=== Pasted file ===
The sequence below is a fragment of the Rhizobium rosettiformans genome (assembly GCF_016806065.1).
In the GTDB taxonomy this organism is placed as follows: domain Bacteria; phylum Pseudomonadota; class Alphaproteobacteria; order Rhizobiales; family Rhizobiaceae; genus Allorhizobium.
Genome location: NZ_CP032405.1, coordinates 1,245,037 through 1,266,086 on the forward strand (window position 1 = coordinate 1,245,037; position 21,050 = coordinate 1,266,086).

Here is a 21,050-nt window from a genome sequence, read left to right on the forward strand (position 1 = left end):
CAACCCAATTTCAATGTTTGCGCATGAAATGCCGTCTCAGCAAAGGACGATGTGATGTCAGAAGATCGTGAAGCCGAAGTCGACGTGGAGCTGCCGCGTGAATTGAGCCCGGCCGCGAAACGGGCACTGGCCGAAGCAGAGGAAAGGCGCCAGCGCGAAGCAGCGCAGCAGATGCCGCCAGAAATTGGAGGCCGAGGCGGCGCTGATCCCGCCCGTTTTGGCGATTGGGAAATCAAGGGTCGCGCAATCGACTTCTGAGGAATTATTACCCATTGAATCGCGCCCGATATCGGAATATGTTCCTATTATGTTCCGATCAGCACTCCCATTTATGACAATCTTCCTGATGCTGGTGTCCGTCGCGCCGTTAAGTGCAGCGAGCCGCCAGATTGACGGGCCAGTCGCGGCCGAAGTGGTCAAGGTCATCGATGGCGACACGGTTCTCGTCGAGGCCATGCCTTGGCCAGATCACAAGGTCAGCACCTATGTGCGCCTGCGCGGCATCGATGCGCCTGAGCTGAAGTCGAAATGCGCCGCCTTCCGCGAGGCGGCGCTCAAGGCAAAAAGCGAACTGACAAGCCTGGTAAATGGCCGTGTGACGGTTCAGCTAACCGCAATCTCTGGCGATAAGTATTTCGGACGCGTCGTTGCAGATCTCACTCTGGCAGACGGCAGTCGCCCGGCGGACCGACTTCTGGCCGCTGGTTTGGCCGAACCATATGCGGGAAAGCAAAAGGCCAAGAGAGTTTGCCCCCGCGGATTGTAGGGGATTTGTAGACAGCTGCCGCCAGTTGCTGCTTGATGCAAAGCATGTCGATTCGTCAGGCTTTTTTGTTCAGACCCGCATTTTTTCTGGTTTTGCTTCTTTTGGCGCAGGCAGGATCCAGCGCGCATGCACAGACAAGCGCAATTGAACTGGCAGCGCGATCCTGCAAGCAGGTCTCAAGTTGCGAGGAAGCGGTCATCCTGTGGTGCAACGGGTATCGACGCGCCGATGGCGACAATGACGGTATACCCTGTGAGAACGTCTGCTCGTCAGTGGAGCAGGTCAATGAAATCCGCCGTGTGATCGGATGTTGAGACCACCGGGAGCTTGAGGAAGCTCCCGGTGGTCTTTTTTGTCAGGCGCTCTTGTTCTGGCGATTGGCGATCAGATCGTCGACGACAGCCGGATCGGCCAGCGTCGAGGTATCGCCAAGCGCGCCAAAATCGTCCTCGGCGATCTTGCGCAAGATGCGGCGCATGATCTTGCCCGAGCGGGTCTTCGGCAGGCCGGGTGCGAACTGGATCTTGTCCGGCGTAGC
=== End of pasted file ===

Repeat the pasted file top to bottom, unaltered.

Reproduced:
The sequence below is a fragment of the Rhizobium rosettiformans genome (assembly GCF_016806065.1).
In the GTDB taxonomy this organism is placed as follows: domain Bacteria; phylum Pseudomonadota; class Alphaproteobacteria; order Rhizobiales; family Rhizobiaceae; genus Allorhizobium.
Genome location: NZ_CP032405.1, coordinates 1,245,037 through 1,266,086 on the forward strand (window position 1 = coordinate 1,245,037; position 21,050 = coordinate 1,266,086).

Here is a 21,050-nt window from a genome sequence, read left to right on the forward strand (position 1 = left end):
CAACCCAATTTCAATGTTTGCGCATGAAATGCCGTCTCAGCAAAGGACGATGTGATGTCAGAAGATCGTGAAGCCGAAGTCGACGTGGAGCTGCCGCGTGAATTGAGCCCGGCCGCGAAACGGGCACTGGCCGAAGCAGAGGAAAGGCGCCAGCGCGAAGCAGCGCAGCAGATGCCGCCAGAAATTGGAGGCCGAGGCGGCGCTGATCCCGCCCGTTTTGGCGATTGGGAAATCAAGGGTCGCGCAATCGACTTCTGAGGAATTATTACCCATTGAATCGCGCCCGATATCGGAATATGTTCCTATTATGTTCCGATCAGCACTCCCATTTATGACAATCTTCCTGATGCTGGTGTCCGTCGCGCCGTTAAGTGCAGCGAGCCGCCAGATTGACGGGCCAGTCGCGGCCGAAGTGGTCAAGGTCATCGATGGCGACACGGTTCTCGTCGAGGCCATGCCTTGGCCAGATCACAAGGTCAGCACCTATGTGCGCCTGCGCGGCATCGATGCGCCTGAGCTGAAGTCGAAATGCGCCGCCTTCCGCGAGGCGGCGCTCAAGGCAAAAAGCGAACTGACAAGCCTGGTAAATGGCCGTGTGACGGTTCAGCTAACCGCAATCTCTGGCGATAAGTATTTCGGACGCGTCGTTGCAGATCTCACTCTGGCAGACGGCAGTCGCCCGGCGGACCGACTTCTGGCCGCTGGTTTGGCCGAACCATATGCGGGAAAGCAAAAGGCCAAGAGAGTTTGCCCCCGCGGATTGTAGGGGATTTGTAGACAGCTGCCGCCAGTTGCTGCTTGATGCAAAGCATGTCGATTCGTCAGGCTTTTTTGTTCAGACCCGCATTTTTTCTGGTTTTGCTTCTTTTGGCGCAGGCAGGATCCAGCGCGCATGCACAGACAAGCGCAATTGAACTGGCAGCGCGATCCTGCAAGCAGGTCTCAAGTTGCGAGGAAGCGGTCATCCTGTGGTGCAACGGGTATCGACGCGCCGATGGCGACAATGACGGTATACCCTGTGAGAACGTCTGCTCGTCAGTGGAGCAGGTCAATGAAATCCGCCGTGTGATCGGATGTTGAGACCACCGGGAGCTTGAGGAAGCTCCCGGTGGTCTTTTTTGTCAGGCGCTCTTGTTCTGGCGATTGGCGATCAGATCGTCGACGACAGCCGGATCGGCCAGCGTCGAGGTATCGCCAAGCGCGCCAAAATCGTCCTCGGCGATCTTGCGCAAGATGCGGCGCATGATCTTGCCCGAGCGGGTCTTCGGCAGGCCGGGTGCGAACTGGATCTTGTCCGGCGTAGC